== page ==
New reports outline Australian fintech strengths and opportunities

FinTech Australia today welcomed two new reports covering consumer payment methods and venture capital investment which illustrate the underlying strength of the nations fintech industry and further opportunities for growth.

On 25 July, the Reserve Bank of Australia released a discussion paper on consumer payment methods while on the same day CB Insights released a report which benchmarked fintech venture capital investment across the world.

The Reserve Bank discussion paper shows that cards have leapt ahead of cash for the first time when it comes to consumer payment methods in Australia.

In 2013, cash was used in 47 per cent of payments, compared to 43 per cent for cards.

Three years later, in 2016, this outcome has now flipped so that 52 per cent of payments are now via card, compared to just 37 per cent by cash.

Cards are now the most commonly used payment method for all but the lowest-value transactions (ie: those of $10 or less), the Reserve Bank of Australia finds.

This outcome isnt surprising, given the digitally savvy nature of Australian consumers and the fact that penetration of digital point-of-sale terminals and contactless card payments in Australia are among the highest in the world, said FinTech Australia CEO Danielle Szetho.

Importantly, the high percentage of non-cash payments is an important ongoing platform for fintech innovation, whether this comes from leveraging electronic payment data or creating new payment mechanisms or hardware.

The coming New Payments Platform (NPP), which will provide near instant 24/7 payments, and the proposed open banking regime will further drive the trend away from cash and towards fintech innovation.

As a result, we encourage the Reserve Bank of Australia to ensure that there are clear, transparent and affordable access protocols for fintechs to NPP infrastructure – unfortunately we havent seen these as yet.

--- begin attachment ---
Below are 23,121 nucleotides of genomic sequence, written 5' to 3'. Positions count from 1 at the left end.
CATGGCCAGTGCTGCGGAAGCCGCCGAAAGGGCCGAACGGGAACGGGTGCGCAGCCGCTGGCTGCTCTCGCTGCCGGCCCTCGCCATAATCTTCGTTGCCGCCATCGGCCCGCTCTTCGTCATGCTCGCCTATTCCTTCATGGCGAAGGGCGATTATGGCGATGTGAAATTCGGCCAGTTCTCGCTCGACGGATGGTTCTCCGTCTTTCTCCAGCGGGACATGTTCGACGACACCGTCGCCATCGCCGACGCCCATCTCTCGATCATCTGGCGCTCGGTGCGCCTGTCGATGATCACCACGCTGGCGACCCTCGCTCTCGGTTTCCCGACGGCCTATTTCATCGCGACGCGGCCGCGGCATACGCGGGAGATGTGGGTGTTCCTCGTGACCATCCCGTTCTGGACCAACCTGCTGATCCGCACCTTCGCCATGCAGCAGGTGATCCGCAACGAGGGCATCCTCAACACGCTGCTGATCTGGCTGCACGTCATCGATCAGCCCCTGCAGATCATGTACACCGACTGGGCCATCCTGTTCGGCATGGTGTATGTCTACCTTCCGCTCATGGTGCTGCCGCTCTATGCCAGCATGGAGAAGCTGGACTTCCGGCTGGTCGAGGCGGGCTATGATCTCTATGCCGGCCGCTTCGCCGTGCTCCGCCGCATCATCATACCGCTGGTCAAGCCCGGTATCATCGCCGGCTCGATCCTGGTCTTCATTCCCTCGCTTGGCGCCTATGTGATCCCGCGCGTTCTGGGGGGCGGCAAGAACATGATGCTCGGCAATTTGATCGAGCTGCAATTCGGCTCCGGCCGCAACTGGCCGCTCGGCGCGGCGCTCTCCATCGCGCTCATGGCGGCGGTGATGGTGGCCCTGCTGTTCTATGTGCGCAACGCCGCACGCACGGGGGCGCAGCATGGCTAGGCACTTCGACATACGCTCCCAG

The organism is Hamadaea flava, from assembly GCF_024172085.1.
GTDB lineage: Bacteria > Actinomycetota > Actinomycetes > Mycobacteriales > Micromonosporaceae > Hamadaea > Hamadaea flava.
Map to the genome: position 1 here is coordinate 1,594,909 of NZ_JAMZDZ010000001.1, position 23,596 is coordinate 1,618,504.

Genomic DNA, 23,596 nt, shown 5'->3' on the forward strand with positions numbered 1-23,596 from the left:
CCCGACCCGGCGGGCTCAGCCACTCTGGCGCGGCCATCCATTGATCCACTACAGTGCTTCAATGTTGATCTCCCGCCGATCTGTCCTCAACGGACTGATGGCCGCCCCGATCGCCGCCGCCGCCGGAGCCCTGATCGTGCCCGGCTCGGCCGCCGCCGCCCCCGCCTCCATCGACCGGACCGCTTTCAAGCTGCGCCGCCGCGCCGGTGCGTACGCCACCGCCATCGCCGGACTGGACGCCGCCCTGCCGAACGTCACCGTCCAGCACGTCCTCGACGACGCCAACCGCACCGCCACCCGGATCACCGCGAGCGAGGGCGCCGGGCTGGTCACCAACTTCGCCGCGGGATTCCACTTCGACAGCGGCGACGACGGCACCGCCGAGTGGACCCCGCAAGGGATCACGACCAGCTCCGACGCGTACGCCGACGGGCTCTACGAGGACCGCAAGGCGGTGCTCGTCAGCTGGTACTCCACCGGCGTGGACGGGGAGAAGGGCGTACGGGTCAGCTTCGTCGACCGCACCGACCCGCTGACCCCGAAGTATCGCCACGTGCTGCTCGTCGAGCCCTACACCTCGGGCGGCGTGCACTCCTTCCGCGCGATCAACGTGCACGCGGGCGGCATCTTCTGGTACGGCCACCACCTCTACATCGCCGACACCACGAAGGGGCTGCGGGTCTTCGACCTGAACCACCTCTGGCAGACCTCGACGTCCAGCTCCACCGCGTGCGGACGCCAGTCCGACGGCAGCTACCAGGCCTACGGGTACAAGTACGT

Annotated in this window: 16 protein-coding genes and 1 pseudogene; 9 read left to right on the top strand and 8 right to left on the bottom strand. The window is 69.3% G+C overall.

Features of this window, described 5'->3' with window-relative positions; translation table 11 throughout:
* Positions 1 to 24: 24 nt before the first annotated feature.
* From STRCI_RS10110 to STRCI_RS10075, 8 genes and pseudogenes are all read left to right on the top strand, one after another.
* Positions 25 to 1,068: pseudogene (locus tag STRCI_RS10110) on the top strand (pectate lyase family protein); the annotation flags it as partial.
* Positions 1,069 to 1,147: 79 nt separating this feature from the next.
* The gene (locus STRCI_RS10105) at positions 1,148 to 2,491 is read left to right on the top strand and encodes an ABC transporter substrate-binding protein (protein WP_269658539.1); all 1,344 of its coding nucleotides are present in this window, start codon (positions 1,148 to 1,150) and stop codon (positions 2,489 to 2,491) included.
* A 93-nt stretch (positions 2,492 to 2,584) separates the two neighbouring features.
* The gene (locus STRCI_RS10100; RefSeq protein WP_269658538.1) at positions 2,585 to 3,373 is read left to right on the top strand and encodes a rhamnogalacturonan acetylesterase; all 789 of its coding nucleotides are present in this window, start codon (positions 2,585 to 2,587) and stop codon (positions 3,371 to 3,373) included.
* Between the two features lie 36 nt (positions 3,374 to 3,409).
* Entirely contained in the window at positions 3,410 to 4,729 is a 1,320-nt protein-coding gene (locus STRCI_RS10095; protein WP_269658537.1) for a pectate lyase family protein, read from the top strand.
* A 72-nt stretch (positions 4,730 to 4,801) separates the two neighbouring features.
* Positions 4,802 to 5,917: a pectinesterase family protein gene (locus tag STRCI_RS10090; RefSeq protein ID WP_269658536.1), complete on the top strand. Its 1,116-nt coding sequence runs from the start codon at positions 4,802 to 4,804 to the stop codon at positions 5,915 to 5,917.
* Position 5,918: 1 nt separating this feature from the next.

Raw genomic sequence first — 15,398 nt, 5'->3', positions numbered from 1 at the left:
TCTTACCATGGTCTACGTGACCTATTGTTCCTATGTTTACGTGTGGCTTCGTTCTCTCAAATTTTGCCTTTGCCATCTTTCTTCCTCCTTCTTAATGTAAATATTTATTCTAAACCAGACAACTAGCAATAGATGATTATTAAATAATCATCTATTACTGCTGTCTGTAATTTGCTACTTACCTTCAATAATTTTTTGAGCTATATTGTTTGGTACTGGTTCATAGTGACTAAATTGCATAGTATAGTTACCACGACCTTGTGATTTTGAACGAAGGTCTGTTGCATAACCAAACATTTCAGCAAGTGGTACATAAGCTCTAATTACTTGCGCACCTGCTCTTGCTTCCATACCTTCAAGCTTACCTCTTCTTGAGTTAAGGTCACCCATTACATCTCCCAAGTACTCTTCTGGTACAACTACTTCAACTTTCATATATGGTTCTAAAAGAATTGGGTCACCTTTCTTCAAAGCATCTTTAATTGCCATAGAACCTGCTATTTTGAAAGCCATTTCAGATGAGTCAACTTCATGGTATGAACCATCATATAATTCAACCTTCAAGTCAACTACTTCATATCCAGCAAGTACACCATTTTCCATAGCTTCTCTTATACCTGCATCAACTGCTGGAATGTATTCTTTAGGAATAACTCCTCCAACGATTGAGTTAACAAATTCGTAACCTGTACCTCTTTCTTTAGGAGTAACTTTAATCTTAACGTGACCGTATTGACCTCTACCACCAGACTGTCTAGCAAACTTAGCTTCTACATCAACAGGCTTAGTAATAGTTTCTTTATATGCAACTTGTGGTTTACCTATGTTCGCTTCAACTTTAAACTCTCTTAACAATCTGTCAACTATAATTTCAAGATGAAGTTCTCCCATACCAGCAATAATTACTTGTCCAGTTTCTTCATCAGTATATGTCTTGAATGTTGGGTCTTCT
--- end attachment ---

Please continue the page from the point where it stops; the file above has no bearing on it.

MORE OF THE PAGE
We also encourage the Australian Government to expedite its reforms to allow further customer access to their data, so that we can grow the number of innovative new fintech products and services, and provide consumers with more choice in how they pay for things.

Separately, the CB Insights Global FinTech Report for Quarter 2 2017 found that Australia and Brazil were home to nine of the ten largest venture capital fintech funding deals that took place outside of Asia, Europe and North America from March 2016 to June 2017.

The report lists large Australian venture capital funding deals as including (in US dollars):

  • Prospa (lending) – $19.3 million
  • Society One (lending) – $19 million
  • Airwallex (payments) – $13 million
  • Uno (lending) – $12.3 million
  • Assembly (payments) – $10 million

Were of the view that Australia remains an extremely attractive and sometimes under-serviced market for venture capital fintech investment and believe this report illustrates the huge potential here, Ms Szetho said.

Were pleased to see that this CB Insights report recognises that Australias fintech industry is increasingly becoming a key world player.

FinTech Australia will be continuing to promote the fintech innovation and talent on offer here in Australia to help attract international investment.

The release of the two reports came after the release of the EY FinTech Adoption Index in June, which showed that Australia has among the best fintech market penetration in the world, ahead of other advanced markets such as Hong Kong, Singapore and the United States.

The index shows that Australia is now ranked fifth highest out of 20 surveyed markets for fintech consumer adoption.

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